52 Weeks of Fantastic Bindings: Week 14
16th century half-binding, with pen- and ink-drawing of Saint Veronica
This week’s volume is a testament to how durable some of our historic bindings are. TypGC.B21HL is the 1521 Cologne printing of Jacques Lefèvre d’Etaples’ Commentary on the four evangelists published by Gottfried Hittorp. This is a hefty book, coming in at over 480 leaves, and it is bound accordingly in contemporary wooden boards which have been quarter bound in blind tooled pigskin with a triple fillet and stylised flowers. There is evidence of two brass clasps that were attached to pigskin bands that had been nailed into the back board. The binding on this volume is still very tight, and has kept its contents in pristine condition.
Although printed in Cologne, it is unclear where this volume was bound, as the earliest identifiable provenance is an inscription on the front paste-down: “Wilhelmüs Galberth .p. 1525” and an inscription at the foot of the title page: “Monrij B.M.V. in Ossiach” (i.e. Stift Ossiach, the Benedictine monastery at Ossiach). Hittorp’s reputation as an influential bookseller, publisher and humanist author and the popularity of Lefèvre d’Etaples’ works could mean that this book was sold at the Frankfurt market and then made its way south, across the Alps, and into Austria. This book is full of mid-16th century marginalia, underscoring and maniculae, hinting at its heavy usage in the monastic environment.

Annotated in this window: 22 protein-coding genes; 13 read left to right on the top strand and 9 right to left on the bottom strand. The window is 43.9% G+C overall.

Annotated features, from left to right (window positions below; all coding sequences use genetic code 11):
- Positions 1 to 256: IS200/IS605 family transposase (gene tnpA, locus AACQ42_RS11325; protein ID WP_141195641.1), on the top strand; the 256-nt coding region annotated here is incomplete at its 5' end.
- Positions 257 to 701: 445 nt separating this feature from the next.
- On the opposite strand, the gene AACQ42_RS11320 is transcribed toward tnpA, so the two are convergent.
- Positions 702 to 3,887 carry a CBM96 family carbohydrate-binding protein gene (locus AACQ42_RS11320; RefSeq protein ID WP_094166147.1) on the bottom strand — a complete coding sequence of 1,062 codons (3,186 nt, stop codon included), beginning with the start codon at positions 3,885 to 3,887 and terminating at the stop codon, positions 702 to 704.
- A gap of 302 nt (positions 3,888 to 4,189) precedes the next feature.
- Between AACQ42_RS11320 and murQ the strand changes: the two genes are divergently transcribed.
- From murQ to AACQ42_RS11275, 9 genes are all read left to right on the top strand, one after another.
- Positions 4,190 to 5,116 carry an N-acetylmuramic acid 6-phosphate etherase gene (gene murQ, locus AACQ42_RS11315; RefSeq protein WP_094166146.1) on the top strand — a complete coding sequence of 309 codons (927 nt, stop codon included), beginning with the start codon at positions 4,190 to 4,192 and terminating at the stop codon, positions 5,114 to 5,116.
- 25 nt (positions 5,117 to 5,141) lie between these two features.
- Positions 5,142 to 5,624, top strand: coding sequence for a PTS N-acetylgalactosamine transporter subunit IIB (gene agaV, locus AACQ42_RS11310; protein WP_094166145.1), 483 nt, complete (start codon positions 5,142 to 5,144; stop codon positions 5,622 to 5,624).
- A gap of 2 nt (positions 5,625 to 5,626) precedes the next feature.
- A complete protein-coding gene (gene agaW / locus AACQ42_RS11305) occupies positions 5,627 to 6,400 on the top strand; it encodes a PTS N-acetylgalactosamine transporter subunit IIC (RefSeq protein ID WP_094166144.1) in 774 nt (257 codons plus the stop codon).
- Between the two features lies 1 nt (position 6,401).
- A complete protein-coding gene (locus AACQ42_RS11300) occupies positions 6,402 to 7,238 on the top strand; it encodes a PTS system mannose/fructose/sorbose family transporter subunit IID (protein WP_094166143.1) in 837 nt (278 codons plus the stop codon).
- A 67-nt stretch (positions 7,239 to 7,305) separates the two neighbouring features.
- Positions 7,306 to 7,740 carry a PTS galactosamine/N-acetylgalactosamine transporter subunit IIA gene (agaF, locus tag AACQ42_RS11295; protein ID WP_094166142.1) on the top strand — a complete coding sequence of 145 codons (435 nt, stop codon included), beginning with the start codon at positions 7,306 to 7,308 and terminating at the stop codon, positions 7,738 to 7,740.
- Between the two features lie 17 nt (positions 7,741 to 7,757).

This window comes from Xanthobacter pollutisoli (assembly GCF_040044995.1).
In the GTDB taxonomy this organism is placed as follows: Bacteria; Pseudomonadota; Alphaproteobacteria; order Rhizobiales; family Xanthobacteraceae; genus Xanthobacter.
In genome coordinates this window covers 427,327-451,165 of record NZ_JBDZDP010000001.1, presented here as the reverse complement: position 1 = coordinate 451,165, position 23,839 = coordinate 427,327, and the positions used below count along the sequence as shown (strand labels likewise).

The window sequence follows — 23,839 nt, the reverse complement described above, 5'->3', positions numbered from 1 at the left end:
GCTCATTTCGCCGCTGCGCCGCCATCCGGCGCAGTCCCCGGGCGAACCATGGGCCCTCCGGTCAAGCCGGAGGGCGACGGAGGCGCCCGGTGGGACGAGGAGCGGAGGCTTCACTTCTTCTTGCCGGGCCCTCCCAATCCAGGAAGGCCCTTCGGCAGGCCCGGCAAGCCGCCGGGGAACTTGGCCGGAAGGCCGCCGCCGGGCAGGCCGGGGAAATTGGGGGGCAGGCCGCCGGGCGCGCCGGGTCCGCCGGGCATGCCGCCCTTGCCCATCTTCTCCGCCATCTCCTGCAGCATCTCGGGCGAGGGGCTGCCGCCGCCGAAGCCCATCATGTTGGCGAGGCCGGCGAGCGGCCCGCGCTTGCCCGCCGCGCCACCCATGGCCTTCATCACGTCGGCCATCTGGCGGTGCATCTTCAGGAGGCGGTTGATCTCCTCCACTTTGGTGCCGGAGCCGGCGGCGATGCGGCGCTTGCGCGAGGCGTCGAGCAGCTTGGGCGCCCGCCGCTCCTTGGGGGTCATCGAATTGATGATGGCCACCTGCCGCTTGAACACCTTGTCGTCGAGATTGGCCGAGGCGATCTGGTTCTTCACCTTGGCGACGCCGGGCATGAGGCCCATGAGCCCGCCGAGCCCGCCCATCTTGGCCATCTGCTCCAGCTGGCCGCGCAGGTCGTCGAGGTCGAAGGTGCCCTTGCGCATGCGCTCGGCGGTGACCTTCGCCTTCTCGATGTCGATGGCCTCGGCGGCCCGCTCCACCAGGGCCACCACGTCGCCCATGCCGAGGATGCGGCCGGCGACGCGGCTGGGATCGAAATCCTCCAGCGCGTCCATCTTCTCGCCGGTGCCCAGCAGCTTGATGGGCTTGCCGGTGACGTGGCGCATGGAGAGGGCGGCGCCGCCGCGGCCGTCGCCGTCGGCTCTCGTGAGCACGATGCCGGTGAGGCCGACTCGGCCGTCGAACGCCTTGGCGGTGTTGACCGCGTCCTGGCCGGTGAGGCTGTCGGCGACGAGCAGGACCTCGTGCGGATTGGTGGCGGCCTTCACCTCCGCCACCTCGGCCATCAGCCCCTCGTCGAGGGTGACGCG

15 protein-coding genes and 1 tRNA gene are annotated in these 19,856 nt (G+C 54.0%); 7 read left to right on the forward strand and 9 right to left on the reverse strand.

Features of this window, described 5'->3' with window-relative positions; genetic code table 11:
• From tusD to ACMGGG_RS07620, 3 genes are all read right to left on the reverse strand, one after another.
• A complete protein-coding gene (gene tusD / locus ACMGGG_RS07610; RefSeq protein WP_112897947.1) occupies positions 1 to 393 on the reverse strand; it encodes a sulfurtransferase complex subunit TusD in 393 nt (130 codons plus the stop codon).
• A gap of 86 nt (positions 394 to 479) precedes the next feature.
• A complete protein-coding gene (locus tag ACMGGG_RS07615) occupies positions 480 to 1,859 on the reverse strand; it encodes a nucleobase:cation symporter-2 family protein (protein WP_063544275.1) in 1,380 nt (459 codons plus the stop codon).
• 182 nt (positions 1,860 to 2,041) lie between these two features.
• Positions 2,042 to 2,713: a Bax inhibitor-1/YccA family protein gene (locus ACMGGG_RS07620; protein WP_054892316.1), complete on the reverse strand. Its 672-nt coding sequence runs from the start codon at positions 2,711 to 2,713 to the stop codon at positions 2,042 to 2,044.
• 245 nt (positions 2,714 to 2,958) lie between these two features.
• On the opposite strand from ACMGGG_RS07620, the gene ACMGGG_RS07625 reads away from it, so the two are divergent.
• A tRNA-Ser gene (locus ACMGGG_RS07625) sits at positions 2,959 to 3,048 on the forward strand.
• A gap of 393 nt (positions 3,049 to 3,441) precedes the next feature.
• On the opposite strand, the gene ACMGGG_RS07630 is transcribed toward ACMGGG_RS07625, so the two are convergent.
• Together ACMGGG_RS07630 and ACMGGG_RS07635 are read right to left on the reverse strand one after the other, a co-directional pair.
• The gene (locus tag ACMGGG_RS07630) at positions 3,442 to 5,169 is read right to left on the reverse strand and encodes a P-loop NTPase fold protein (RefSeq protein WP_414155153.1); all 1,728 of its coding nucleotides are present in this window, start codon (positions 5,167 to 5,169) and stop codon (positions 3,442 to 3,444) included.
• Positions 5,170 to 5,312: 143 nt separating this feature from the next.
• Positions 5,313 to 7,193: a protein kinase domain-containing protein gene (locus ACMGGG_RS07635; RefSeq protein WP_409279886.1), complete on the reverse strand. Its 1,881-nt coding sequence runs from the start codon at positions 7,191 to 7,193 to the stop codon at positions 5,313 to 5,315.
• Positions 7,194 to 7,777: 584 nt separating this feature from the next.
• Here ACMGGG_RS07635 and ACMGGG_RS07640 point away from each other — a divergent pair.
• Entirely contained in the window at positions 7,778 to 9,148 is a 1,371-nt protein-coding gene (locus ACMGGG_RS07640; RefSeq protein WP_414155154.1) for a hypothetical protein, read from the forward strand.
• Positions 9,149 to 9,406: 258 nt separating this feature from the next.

The most impressive bit of provenance, however, is found on the back paste-down: an impressive pen- and ink-drawing of Saint Veronica has been done in a very professional manner. This drawing has been signed “ZG” and dated “1576”. The shading and heavy outline nature of this drawing shows a sophisticated hand, possibly someone who was familiar with engraving methods and book illustration. This was very possibly done in the monastery at Ossiach, as Wolfgang Lazius reports that the library and archive had been built by 1549, and this book was probably part of the collection by then.